The Best Stage Set Up for a Worship Gathering
One that places the spotlight on Christ and allows band communication.
What's the best way to set up the stage for a worship gathering?
You might not give much thought to it, but how you set the stage up communicates a lot. Here are our thoughts on it. (Note: If the images aren't loading you can download them here.)
The typical rock band setup is singer in the front, guitarist to their left, keyboardist on the right and then bass player in the back next to the drummer. It looks something like this:
The thing is, a worship band isn’t a typical rock band. We're not putting on a show and we don’t get the hours of practice with the same band members and same ten songs a rock band does. So what are we to do?
The Method is the Message
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The method is the message. It's hard to tell people we aren't putting on a show when we set everything up like every show we've ever seen. We don't need to hide the band (they're part of the worship gathering too!), but shifting the band in a way that highlights Christ rather than the band can go a long way in setting the expectation. A cross in the center with the band gathered around clearly communitcates who's at the center of the gathering.
With lineups and song lists always changing, sometimes in real time, it's important for the band to have clear sight lines to everyone. Hand signals can be helpful, but if someone misses it you're in trouble. Being able to feel and see your drummer about to go back into that bridge, or your lead guitarist extending that solo another two bars, goes a long way in keeping everyone on the same page. Seeing each other also creates a greater feeling of community. We didn't come to church to worship on our own, we came to worship together.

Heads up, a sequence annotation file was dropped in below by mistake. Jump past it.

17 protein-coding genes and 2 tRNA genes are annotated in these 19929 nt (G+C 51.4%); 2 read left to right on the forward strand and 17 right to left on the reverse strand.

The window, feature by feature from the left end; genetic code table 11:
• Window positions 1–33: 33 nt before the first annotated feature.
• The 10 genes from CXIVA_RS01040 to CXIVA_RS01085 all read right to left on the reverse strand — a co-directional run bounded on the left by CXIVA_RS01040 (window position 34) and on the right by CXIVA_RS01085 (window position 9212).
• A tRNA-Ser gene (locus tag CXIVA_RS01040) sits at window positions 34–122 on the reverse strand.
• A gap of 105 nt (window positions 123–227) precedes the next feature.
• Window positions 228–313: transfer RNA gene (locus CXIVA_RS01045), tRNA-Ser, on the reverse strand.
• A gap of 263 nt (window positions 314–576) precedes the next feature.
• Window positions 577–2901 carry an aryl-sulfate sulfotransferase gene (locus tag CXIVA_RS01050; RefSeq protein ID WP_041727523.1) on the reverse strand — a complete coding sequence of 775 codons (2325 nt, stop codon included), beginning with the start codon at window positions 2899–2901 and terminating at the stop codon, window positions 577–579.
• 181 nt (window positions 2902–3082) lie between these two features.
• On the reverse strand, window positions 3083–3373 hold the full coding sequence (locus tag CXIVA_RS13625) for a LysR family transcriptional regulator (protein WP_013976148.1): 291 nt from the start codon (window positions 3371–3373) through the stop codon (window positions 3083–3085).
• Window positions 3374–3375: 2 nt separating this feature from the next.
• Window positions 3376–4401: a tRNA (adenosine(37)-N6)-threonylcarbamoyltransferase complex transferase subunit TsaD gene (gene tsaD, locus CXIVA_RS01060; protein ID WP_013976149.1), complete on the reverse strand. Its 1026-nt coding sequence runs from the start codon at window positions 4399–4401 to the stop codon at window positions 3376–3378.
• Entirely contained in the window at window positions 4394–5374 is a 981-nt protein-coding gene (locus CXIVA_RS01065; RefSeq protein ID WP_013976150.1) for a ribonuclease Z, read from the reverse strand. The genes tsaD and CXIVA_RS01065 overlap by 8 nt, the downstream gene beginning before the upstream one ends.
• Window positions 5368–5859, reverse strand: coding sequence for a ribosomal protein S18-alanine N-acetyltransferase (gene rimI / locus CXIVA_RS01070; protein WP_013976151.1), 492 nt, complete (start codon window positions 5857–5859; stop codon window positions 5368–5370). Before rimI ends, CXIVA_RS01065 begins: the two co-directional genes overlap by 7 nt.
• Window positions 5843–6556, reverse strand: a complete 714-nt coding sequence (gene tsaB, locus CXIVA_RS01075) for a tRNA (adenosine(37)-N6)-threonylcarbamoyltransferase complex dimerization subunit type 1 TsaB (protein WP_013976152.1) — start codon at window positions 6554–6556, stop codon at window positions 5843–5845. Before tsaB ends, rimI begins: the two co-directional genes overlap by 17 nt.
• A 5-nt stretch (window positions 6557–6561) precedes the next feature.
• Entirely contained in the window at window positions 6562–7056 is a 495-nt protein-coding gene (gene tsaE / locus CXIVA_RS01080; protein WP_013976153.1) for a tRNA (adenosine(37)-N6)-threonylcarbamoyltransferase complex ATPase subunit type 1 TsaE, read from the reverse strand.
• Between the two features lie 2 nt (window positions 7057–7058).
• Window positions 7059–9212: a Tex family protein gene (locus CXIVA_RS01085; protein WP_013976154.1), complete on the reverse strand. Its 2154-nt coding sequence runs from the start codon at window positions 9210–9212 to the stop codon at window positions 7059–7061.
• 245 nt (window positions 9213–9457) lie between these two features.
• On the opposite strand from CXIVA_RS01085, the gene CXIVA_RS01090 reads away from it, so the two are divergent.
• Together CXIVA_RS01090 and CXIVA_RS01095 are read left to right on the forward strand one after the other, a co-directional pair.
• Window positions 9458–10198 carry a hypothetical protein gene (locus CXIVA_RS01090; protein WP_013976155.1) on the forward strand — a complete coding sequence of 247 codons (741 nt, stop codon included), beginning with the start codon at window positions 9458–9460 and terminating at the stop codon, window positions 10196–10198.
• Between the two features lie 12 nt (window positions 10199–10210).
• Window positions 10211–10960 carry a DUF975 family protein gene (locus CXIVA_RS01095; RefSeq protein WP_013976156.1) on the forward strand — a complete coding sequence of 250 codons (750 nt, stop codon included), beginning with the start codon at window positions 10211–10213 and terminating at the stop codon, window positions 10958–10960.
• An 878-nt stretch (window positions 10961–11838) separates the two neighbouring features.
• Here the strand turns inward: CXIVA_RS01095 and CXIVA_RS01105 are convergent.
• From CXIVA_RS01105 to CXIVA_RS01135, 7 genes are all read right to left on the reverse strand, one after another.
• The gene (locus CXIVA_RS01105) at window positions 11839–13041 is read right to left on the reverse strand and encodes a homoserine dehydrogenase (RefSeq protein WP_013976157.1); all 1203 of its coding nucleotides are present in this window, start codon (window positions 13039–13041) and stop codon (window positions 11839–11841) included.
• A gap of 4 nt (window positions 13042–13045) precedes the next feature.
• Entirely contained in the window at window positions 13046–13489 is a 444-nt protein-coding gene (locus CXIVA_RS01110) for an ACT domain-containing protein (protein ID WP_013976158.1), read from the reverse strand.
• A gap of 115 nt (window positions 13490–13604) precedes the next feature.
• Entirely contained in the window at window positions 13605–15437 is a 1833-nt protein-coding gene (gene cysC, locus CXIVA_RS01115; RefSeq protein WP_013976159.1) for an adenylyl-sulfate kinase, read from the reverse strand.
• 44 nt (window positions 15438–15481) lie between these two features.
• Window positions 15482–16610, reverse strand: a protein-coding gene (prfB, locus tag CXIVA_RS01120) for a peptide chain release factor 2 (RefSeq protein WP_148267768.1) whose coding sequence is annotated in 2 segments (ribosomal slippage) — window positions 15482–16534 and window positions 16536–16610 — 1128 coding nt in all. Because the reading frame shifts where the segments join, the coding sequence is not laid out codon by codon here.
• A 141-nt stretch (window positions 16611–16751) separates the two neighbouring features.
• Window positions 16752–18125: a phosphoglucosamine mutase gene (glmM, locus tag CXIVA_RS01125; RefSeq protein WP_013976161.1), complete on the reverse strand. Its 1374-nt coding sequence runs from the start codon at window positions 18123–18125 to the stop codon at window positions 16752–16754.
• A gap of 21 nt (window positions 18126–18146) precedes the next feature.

The band and congregation can all see each other and the cross takes center stage. Everybody wins.
I chose to offer a setup for the a five piece band because that's what we teach at Worship Artistry. If you are intentional about placing the spotlight on Christ and making sure your band can communicate well, you can adjust to any personel. I also want to make clear that this is by no means the way to set your stage. You have to work with your people and your environment, but it's important to always be asking why we do things.
Submitted by buffalo0ne on December 1, 2017 - 12:32pm.
I cannot see the images at all for the stage setups, could you email them to me?
I'm using the latest version of Firefox as my browser
Thanks for the heads up on that.
Submitted by Jason Houtsma on December 1, 2017 - 9:42pm.
Images are on the way.
Submitted by JWhite on December 8, 2017 - 10:47am.
I cannot see the images at all for stage setups. could you email them to me as well?
Thanks in advance
You can download the images here
Submitted by Jason Houtsma on December 11, 2017 - 3:19pm.
More then average
Submitted by jwsimon on February 1, 2018 - 7:26pm.
Our Worship Band usually includes the Worship Leader on piano as well as main vocals, drums, bass, acoustic guitar, lead guitar, keyboard and 2 to 3 other vocalistist. Do you have any suggestions on placement for everyone?